Alef Betty: Modern Hebrew Arts

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Maxwell House Haggadah

The Maxwell House Haggadah, designed by Joseph Jacobs Advertising.

There are thousands of known editions of the Haggadah, a volume that has been reprinted in more languages and places than any other Jewish text. A Haggadah, like most ritual objects, says a lot about the time and place in which it was created. Its text and artwork–its every idiosyncrasy–hints at the context in which it was made and used.

If you're making a Haggadah in America, there is no precedent more important than the Maxwell House Haggadah. It’s so all-American, President Obama used it in a seder at the White House in 2009. Over 1 million copies were distributed that year alone, and its reach extends far beyond the United States.

Here's a bit of history, from the Jewish Press:

Maxwell House coffee has been recognized as a friend of the Jewish community since 1923, the year the well-known brand became certified as Kosher for Passover - the first coffee to seek this important designation. Then, about a decade later, working with Joseph Jacobs Advertising and an Orthodox rabbi to ensure accuracy, Maxwell House printed their first Haggadah.

More than 70 years later, Maxwell House is still partnering with Joseph Jacobs to deliver the longest running sales promotion in advertising history. To this day, over 50 million Haggadahs have been printed, making it the most widely used Haggadah in the world.

It’s a quintessentially American cultural object: a ritual text commercially underwritten to promote a brand.

The impact that the Maxwell House Haggadah had on the way we retell the story of Passover cannot be understated. Moment Magazine writes:

Until the coffee company moved into publishing, Haggadahs were fluid in text and format. “Local custom ruled liturgy,” says Rabbi Burton L. Visotsky, a Jewish Theological Seminary professor. “Maxwell House did more to codify Jewish liturgy than any force in history.”

The Hebrew was based on the work of Wolf Heidenheim, a liturgical scholar who authored an important prayer book in 1800. But selecting and typesetting the Hebrew text was only half the battle. One of the triumphs of the Maxwell House version, as Moment notes, is its masterful bilingual layout:

The Haggadah’s English translation was also a draw because second and third-generation American Jews were losing their ability to read Hebrew, says Rabbi Carole Balin, Jewish history professor at Hebrew Union College. The Haggadah’s format, with parallel columns of Hebrew and English, made it easy to follow.

The transliterations of the blessings (whereby Hebrew words were spelled out phonetically in Roman letters) were only added in the 1960's. The way they were written is a testament to the dominance of Eastern European ancestry among American Jews. You can hear the cadence of the Ashkenazi pronunciations, even when you're not reading aloud. Here's a sample:

Ma nish-ta-naw ha-lai-law ha-zeh mee-kawl ha-lay-los?

It sounds like someone about to tuck into some matzah ball soup on the Lower East Side.

Joseph Jacobs successfully positioned the Maxwell House Haggadah at the center of an emotional family rite. It was brilliant product placement, making the brand synonymous with tradition. Schelly Talalay Dardashti has a nice post about the editions in her family, and she expresses how enmeshed they are with holiday nostalgia:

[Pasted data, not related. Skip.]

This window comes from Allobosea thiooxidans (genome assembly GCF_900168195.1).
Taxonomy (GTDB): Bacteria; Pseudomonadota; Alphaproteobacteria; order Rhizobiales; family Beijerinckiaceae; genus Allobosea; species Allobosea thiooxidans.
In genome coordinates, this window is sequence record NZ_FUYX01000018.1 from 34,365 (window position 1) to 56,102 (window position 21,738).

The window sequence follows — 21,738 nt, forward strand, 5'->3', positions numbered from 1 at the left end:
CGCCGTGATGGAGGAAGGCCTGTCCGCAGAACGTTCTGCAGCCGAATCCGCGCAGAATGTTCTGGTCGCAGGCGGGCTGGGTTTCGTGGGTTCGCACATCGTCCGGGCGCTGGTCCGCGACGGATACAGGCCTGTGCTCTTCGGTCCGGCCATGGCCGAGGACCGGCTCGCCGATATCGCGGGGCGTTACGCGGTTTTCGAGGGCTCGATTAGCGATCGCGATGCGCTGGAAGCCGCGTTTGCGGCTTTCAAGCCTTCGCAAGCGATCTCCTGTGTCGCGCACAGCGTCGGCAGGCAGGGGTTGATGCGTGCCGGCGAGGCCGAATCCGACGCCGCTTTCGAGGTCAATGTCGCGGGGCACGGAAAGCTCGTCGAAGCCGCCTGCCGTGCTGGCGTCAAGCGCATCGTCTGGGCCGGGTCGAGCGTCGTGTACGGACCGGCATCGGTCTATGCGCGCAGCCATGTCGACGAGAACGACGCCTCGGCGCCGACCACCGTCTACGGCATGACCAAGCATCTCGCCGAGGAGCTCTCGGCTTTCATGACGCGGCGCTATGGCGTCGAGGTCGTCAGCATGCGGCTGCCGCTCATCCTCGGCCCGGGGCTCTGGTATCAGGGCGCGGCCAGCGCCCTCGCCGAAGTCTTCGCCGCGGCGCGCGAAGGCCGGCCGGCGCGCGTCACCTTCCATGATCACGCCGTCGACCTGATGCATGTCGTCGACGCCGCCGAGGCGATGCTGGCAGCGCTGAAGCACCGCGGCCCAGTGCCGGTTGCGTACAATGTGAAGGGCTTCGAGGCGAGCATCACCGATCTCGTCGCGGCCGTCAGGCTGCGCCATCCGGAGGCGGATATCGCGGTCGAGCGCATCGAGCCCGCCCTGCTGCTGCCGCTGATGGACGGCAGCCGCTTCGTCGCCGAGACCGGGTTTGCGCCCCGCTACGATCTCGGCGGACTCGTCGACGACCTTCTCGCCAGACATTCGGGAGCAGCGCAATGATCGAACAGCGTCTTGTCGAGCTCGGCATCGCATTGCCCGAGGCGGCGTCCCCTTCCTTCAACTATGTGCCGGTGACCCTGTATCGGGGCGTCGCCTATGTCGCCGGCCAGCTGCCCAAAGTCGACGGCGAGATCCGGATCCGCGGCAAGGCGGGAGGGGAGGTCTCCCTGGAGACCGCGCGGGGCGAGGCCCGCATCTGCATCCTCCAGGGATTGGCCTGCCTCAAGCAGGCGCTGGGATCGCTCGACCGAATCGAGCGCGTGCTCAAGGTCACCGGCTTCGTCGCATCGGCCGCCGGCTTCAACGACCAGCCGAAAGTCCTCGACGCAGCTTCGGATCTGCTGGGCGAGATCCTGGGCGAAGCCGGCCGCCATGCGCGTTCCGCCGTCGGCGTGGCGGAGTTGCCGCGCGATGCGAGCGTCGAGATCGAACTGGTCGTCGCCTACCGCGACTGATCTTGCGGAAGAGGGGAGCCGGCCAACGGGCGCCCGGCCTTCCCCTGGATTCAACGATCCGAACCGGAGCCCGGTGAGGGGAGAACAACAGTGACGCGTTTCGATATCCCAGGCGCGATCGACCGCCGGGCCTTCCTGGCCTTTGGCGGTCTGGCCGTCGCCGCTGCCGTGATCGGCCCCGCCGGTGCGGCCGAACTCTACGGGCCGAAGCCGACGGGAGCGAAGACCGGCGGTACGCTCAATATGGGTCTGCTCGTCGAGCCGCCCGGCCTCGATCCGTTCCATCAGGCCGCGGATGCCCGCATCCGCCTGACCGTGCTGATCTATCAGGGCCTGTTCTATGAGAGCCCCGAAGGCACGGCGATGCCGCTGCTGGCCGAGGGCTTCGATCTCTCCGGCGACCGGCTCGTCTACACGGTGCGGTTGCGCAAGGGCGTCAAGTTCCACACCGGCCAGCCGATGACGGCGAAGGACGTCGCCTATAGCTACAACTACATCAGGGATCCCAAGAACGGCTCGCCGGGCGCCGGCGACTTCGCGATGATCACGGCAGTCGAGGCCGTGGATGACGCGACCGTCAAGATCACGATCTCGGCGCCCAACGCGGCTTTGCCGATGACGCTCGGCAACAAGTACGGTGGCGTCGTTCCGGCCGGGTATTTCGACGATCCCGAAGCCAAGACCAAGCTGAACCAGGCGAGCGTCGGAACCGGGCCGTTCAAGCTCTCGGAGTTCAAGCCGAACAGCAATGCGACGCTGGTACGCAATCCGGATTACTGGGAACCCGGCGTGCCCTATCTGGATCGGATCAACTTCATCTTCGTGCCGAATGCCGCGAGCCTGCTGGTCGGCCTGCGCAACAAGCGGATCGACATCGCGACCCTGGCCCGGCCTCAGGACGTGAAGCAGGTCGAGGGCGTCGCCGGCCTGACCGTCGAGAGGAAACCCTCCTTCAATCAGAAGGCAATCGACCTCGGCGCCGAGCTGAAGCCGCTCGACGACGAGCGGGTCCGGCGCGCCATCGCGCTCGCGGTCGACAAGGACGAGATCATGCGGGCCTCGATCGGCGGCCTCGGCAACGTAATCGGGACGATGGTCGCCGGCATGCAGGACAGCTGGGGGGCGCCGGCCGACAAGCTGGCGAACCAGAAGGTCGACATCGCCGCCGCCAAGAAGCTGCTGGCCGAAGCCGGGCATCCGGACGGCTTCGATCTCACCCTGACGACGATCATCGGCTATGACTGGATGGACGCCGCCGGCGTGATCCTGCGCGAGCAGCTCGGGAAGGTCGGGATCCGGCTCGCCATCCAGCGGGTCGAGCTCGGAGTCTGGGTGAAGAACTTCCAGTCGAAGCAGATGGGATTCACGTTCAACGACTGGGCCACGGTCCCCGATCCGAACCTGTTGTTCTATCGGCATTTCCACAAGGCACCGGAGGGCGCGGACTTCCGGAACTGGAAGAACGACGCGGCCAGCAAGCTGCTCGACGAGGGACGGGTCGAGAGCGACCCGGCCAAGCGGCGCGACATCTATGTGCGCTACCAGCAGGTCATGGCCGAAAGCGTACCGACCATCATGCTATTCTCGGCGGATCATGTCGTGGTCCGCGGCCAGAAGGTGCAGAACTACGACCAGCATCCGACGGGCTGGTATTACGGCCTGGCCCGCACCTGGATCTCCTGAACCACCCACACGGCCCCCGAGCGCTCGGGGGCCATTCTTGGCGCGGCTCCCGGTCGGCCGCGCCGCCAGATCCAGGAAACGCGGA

On the pages of my copies I can see my family history. Each stain of wine, charoset, drops of salt water or vinegar, marks a gathering of Jews retelling the ancient story.

Mark Oppenheimer, too, sums up the way a lot of people feel about this Haggadah in a rousing essay on Slate:

The Haggadah I like best is the old Maxwell House Haggadah, filled with the "little kitschy scribbles" others find objectionable.... The 2007 edition is, like all its antecedents, apolitical and middlebrow, geared for mass appeal. But it's clear and concise, and, most important, my parents and my in-laws all grew up on it. What it lacks in poetry, it makes up in ubiquity. It's the Haggadah most evocative for my extended family, and there's majesty in that simple claim, a claim that no better, smarter, more beautiful edition could ever make.

"Little kitschy scribbles" is hardly an apt description for the illustrations in the version I have from 1997, which are rendered in a mid-century style that still holds up today.

Though the text has changed little over the years, there has been a shift in the artwork over time. Early editions had a utilitarian cover with serif type, while the more recent editions have four-color covers that I personally don't care for. The blue and black editions are my favorite, because they use a modest two-color printing process to their advantage. The imagery is graphic and bold, and the visual hierarchy is clear.

It's frankly intimidating to think about designing a new Haggadah when we already have something this good. What I love about it is its utility, and having it in front of me as I worked was an important reminder to make something functional, as well as something beautiful.

Next week, we'll look at some examples of editions made by artists. Those books are entirely different, and are rarely seen in action at seders, as people don't often own more than one. But for now, let's take a moment to appreciate a Haggadah that comes free with a can of coffee.

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